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Ramadan in Xinjiang: Diplomat Confirms Partial Restrictions

A Chinese diplomat in neighboring Pakistan said Beijing has put only partial restrictions on Ramadan activities

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FILE - Uighurs attend Friday prayers at a mosque in Urumqi, in western China's Xinjiang province, Aug 8, 2008. VOA

A Chinese official denies allegations by activists that China’s government is blocking Muslim religious practices in the restive Xinjiang region during the holy month of Ramadan.

A Chinese diplomat in neighboring Pakistan said Beijing has put only partial restrictions on Ramadan activities, not a total ban on fasting by the Uighur minority in Xinjiang.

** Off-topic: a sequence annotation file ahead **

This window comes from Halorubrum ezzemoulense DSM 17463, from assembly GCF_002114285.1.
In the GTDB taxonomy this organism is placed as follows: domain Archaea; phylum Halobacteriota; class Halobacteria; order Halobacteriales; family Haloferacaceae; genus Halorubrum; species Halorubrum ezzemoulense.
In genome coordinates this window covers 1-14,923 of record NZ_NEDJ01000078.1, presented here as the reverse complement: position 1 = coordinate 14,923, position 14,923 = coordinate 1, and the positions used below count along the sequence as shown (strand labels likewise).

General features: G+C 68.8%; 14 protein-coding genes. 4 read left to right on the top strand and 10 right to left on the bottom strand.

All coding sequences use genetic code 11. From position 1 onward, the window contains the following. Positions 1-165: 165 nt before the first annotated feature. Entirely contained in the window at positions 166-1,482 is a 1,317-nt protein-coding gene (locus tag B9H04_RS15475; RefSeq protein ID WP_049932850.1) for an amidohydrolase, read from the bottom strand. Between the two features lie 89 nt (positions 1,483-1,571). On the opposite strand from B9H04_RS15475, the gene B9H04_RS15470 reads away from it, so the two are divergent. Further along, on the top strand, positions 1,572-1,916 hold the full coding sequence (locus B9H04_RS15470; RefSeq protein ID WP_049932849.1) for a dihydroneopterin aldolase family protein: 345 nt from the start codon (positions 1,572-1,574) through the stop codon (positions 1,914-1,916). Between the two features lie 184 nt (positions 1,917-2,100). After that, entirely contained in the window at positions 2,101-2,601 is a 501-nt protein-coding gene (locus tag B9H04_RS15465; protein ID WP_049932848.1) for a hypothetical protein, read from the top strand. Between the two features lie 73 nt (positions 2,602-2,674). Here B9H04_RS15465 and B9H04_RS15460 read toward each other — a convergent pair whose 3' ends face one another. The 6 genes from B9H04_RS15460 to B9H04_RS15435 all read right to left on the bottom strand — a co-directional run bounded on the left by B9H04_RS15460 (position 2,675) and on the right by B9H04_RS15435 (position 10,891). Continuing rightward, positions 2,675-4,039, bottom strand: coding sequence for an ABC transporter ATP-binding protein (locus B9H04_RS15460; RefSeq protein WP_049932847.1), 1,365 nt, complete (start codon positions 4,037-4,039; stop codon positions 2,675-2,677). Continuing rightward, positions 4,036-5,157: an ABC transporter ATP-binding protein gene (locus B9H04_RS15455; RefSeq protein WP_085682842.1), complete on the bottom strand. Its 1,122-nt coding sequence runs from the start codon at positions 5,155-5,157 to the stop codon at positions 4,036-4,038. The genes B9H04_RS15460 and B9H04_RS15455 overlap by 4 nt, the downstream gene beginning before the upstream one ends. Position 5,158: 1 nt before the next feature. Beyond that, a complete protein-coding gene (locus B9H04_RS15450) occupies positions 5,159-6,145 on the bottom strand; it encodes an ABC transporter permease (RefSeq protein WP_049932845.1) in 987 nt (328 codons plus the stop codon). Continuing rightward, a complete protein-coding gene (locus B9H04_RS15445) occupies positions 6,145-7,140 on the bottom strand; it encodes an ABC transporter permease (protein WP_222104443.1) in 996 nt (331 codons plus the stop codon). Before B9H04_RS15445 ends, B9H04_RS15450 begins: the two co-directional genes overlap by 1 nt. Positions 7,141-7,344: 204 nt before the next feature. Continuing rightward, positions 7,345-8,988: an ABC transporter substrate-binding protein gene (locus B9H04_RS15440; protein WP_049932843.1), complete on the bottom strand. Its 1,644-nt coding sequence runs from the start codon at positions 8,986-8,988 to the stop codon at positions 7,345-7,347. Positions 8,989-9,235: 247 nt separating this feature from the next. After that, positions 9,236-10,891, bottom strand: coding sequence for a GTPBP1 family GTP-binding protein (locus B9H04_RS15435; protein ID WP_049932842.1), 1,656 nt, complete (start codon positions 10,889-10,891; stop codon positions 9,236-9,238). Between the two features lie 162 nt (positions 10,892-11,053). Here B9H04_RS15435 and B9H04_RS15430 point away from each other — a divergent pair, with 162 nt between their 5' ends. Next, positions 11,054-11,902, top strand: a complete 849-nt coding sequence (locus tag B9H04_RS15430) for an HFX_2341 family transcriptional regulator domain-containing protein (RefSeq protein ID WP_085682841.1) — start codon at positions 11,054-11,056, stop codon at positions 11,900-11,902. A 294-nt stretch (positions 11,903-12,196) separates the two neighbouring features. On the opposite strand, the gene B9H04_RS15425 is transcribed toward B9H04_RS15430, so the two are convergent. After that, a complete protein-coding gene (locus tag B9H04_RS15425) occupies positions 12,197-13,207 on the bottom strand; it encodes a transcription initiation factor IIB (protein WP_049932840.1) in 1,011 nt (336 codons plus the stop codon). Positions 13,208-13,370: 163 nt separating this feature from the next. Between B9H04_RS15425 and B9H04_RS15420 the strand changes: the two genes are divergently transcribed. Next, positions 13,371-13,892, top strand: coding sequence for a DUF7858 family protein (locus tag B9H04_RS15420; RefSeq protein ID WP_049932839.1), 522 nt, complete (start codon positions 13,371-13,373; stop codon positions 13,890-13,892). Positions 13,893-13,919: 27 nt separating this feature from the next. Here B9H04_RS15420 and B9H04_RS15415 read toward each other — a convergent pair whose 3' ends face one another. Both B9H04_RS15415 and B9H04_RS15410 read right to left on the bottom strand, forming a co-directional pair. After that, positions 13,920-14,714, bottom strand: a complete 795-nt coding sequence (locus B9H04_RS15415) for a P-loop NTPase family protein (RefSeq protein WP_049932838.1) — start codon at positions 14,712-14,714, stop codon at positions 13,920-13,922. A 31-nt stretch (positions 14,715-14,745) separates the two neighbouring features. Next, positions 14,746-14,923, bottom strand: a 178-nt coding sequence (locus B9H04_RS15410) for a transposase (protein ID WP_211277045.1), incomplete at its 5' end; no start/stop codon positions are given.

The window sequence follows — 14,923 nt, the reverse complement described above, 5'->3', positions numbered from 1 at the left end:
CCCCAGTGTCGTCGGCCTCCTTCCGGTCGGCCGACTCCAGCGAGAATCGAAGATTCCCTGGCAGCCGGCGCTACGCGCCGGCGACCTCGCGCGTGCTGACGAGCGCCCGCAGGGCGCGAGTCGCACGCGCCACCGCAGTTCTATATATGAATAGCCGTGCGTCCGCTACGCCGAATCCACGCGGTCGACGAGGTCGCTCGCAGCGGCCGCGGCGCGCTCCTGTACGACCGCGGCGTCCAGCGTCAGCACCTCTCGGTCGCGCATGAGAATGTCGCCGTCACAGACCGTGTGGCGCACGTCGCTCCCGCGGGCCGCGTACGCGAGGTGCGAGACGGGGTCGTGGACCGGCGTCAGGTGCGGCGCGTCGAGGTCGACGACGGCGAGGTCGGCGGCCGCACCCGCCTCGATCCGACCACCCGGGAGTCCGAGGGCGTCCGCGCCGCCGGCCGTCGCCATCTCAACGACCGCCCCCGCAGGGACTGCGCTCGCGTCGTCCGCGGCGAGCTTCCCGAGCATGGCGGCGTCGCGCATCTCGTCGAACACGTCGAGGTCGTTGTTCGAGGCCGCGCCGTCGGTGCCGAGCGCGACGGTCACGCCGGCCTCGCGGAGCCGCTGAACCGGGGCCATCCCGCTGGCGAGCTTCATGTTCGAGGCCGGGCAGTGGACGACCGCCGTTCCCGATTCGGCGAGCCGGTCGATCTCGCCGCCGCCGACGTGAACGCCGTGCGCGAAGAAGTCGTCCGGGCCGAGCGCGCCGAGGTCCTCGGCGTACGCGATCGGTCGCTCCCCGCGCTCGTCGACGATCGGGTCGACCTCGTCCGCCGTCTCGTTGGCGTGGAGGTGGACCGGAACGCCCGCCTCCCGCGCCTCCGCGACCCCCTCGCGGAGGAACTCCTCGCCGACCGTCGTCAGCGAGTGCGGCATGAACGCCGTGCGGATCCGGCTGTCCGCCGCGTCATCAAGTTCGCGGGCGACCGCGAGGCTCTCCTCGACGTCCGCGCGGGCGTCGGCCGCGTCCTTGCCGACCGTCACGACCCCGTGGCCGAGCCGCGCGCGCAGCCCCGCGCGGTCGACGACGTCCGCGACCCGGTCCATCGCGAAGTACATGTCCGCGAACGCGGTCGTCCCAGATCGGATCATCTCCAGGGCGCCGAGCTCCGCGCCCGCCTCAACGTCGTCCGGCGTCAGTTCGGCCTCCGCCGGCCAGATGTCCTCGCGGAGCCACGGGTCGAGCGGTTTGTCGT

“There’s no blanket ban. That’s Western propaganda,” Lijian Zhao, the deputy chief of mission at China’s embassy in Islamabad, told VOA.

Zhao said that Xinjiang residents were free to fast during Ramadan and that restrictions were limited to those with official responsibilities to ensure their religious practices did not interfere with their public duties.

ramdan, xinjiang
A map showing “East Turkistan,” the name Uighurs who oppose Chinese rule call their homeland, a region China refers to as Xinjiang is seen at a bookstore in Istanbul’s Zeytinburnu neighborhood, Dec. 14, 2017. VOA

“Restrictions are with the Communist Party members, who are atheists; government officials, who shall discharge their duties; and students who are with compulsory education and hard learning tasks,” he said.

The official’s comments come as human rights activists and Uighur advocacy groups have expressed concern about the Chinese government’s widening its repression of thousands of Uighurs as they joined millions of Muslims from around the world to fast during Ramadan, which began May 5 and continues for a month.